I have what’s called a facial difference or deformity. I was born with it, kind of. I’m not sure of the full story behind what happened to me, but I do know I spent the first six months of my life hospitalized as a result of something called a hemangioma. A hemangioma is a benign tumorous growth of blood vessels on the skin. My hemangioma went away but left a significant amount of scar tissue on one side of my face; it also blinded me in one eye and resulted in me having to wear a tracheostomy up until I was about three years old. Fun stuff! Every summer up until I was eleven years old, I’d have reconstructive surgery to correct the scars. I was very fortunate because in spite of my visible difference, my parents raised me the same way as my older sister. I went to regular school, we went on family vacations, and I got in trouble when I was bad. Just kidding, I was never bad! My mom and dad always encouraged me to be whoever I wanted and accepted me for who I am. My parents also made an effort to protect me from a world that was not always so kind and when they no longer could, we came up with a short speech I could give children who asked the inevitable questions about what ‘happened’ to me; I’d tell them I was born with something that left scars on my face but the doctors are trying to fix it. I still use parts of this speech when people inquire about whether or not I was in a car accident or fire.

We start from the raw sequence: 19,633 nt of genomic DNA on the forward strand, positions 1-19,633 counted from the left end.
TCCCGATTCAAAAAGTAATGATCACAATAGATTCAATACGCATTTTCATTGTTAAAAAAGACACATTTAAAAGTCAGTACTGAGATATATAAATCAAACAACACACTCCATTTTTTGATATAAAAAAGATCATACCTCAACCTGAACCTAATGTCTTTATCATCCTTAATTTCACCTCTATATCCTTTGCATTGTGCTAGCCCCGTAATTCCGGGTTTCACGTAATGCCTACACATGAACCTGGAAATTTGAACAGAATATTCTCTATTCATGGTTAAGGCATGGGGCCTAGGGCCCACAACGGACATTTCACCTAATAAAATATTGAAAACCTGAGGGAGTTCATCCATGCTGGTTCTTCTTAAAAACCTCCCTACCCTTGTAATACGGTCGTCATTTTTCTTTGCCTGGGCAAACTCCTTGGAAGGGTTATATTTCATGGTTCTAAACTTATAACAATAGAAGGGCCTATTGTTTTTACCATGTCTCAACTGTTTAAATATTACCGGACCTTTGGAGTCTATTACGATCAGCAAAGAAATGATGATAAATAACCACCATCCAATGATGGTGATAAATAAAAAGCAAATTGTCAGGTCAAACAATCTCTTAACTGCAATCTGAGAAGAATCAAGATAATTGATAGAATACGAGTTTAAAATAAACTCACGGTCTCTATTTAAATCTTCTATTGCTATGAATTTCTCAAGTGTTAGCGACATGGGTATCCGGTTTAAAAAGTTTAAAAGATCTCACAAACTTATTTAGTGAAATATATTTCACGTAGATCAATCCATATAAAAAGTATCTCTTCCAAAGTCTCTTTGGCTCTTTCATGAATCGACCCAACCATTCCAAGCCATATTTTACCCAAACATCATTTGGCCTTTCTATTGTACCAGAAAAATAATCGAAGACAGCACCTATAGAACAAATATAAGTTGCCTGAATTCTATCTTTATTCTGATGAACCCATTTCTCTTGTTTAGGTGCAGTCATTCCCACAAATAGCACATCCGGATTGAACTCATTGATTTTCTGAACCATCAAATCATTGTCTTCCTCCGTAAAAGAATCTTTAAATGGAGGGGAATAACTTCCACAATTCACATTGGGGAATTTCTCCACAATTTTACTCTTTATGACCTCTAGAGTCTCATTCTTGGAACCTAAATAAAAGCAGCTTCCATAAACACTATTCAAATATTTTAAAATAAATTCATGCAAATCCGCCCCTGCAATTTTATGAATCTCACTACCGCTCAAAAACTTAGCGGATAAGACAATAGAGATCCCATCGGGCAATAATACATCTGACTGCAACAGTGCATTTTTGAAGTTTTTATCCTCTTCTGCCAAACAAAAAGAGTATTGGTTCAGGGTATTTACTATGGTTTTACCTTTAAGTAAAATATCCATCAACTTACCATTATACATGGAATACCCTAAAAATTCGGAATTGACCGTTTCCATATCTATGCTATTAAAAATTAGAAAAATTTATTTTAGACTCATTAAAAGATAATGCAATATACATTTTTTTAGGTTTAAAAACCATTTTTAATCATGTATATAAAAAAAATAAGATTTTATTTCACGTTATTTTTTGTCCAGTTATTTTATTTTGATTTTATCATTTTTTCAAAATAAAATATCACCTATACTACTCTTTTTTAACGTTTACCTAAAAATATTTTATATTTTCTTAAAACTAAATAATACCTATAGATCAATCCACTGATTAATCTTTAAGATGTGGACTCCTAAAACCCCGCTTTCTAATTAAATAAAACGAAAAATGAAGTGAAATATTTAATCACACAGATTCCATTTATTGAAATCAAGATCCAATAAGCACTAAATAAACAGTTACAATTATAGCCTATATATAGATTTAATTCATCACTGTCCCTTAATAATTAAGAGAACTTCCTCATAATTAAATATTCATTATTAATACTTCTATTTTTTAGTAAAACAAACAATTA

If you’ve seen the film Wonder or read the book, you know that the main character, Auggie, a little boy who is born with Treacher Collins syndrome, is homeschooled until 5th grade; I obviously was not. Starting school is confusing for everyone, but starting school when you don’t resemble the rest of your classmates is even more confusing. I attended a private school in New York City and although I was never outwardly made fun of by my peers for the way I looked, I had a few classmates that made sure I knew they thought I was inferior to them. In my opinion, it was a projection of their own ignorance and lack of empathy. I often felt alone and excluded but I never connected the dots, and even though I dealt with kids (mostly boys) on the playground or at day camp who called me names or ran away from me in fear, I never really thought about the fact that other kids didn't have surgeries every summer or had seen more doctors since birth than their age number. When I was in 6th grade, I became more aware that I was different looking from other girls in my grade and through a series of events over the next couple years, I got a taste of what that would mean for me for the rest of my life. It means that I will most likely always put people off initially and that no matter where I go or what I do—nothing changes who I am. Growing up, there are were a lot of things I never did because I was afraid of how I’d been received by kids I didn’t know, something I deeply regret because I think knowing the world was bigger than my school would’ve been extremely helpful to me back then. When I first got social media, I never uploaded pictures of my face. It’s almost laughable now because if you could see my Instagram you would see that I post tons of pictures of myself. It’s taken a long time for me to feel comfortable with my appearance. Self-love is hard and even though I'm much more confident now, there are still things I don’t do because I’m afraid of how I’ll be received.